I think we will all see the huge benefit having an onboard media specialist has been. I expect the footage will be impressive, although I can remember asking Rick Deppe a few times, if he got ‘that’ wave and nosedive crash at the bottom and he gave me a look of self-preservation first and footage a close second.

Other changes to the race is with the under 30s. Our two guys, Casey (Smith/AUS) and Michi (Mueller/GER) have had huge legs and really stood out. Personally, I reckon if you have a look at them when they hit the dock they might look a bit older now!

Nico
Chris Nicholson – watch captain
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TELEFONICA BLACK LEG ONE DAY 22 QFB: received 1015 GMT

Hi everyone

It is getting colder and colder as we get deep south, trying to avoid the high pressures which are catching us up through the north. Not strange, as the sea temperature goes to less than 13ºC, but all of us are well prepared.

We are going at a nice pace, and we hope to be home in a few days, providing we avoid this high which prevents us from taking a more direct track. But anyway, considering the problems we had, we keep high spirits on board and there is always a smile even when talking about controlling the food, in case we last more than predicted!

So, as there was no much news apart from our flock of flying bodyguards, which keep on our track day and night (albatrosses and giant petrels), thanks for your support.

Mikel Pasabant - MCM
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GREEN DRAGON LEG ONE DAY 22 QFB: received 01.11.08 1112 GMT

Phil Harmer (aka Wendy) is man of the match today. As well as telling us the best story of the trip so far, he has now rebuilt two spinnakers on board in double quick time.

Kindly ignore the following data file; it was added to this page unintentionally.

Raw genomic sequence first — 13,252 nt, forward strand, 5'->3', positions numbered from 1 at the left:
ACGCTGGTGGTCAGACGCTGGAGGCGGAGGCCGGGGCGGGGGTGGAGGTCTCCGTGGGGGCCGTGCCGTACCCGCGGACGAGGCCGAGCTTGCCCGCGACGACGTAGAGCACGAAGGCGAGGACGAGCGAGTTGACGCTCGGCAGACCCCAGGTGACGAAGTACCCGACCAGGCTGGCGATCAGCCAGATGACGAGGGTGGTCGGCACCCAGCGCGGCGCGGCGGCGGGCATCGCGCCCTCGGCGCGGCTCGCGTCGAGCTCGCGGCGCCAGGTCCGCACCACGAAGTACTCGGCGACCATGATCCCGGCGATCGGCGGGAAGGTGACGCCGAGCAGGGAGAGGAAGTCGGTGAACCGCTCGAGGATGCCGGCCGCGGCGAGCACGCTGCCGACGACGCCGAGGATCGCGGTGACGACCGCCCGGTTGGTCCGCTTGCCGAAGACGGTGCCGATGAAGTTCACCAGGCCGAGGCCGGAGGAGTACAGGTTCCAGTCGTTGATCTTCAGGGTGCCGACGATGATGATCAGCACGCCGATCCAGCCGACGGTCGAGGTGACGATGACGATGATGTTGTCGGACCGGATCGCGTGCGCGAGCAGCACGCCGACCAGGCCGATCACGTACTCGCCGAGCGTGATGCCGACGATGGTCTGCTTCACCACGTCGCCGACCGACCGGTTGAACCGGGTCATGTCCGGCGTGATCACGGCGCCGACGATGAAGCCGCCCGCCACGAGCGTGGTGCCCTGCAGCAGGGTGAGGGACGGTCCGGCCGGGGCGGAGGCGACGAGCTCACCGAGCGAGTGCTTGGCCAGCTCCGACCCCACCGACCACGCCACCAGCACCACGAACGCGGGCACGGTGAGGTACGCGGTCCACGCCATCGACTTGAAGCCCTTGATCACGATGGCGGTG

The first, the fractional, was relatively minor and took 6 hours but yesterday’s was a biggie. We were guilty of pushing too hard trying to minimise the losses from our damaged keel by flying the masthead spinnaker at night in over 25 knots of wind and quite big waves.

We were hit by a line squall and the rapidly rising wind lead to a sequence of events that meant the spinnaker was in shreds. Fortunately, we salvaged all the pieces, but this was a big blow, as we will need this sail all the way to Cape Town. Phil wasn't on watch at the time (9pm) and was woken up to piles of soaking wet, ripped sailcloth down below. He didn't say anything but I read his mind.

By 6am and, with a bit of help from others off watch, he had it ready to go back up and it is now flying as good as new (well sort of) in 25 knots again. At times like this everyone really pulls together as a team as this was the last thing we needed right now.

The lads are pretty tired. For nearly a week now, we have been sailing a 'double standby' watch in strong wind. In simple terms, this means you only get 2 hours in your bunk every eight - which is not enough. It does mean that when it is rough we have seven people in kit ready to be on deck at a moment’s notice. We have needed them on several occasions.

The only other news is that we have gybed so we are now pointing pretty much at Cape Town. This is good for morale, not least as we are heading north again. It has been gloves and hat weather the last few days - Neal (McDonald/GBR) has even taken his shorts off and put on thermals.

It is frustrating knowing that we could be sailing so much faster and seeing ERT3 crossing us when we would have been so well clear of them but that's yacht racing and the other night could have been so much worse. We have about 2 days to go and we are starting to count down the miles in fifties. Happy Days.

Ian Walker - skipper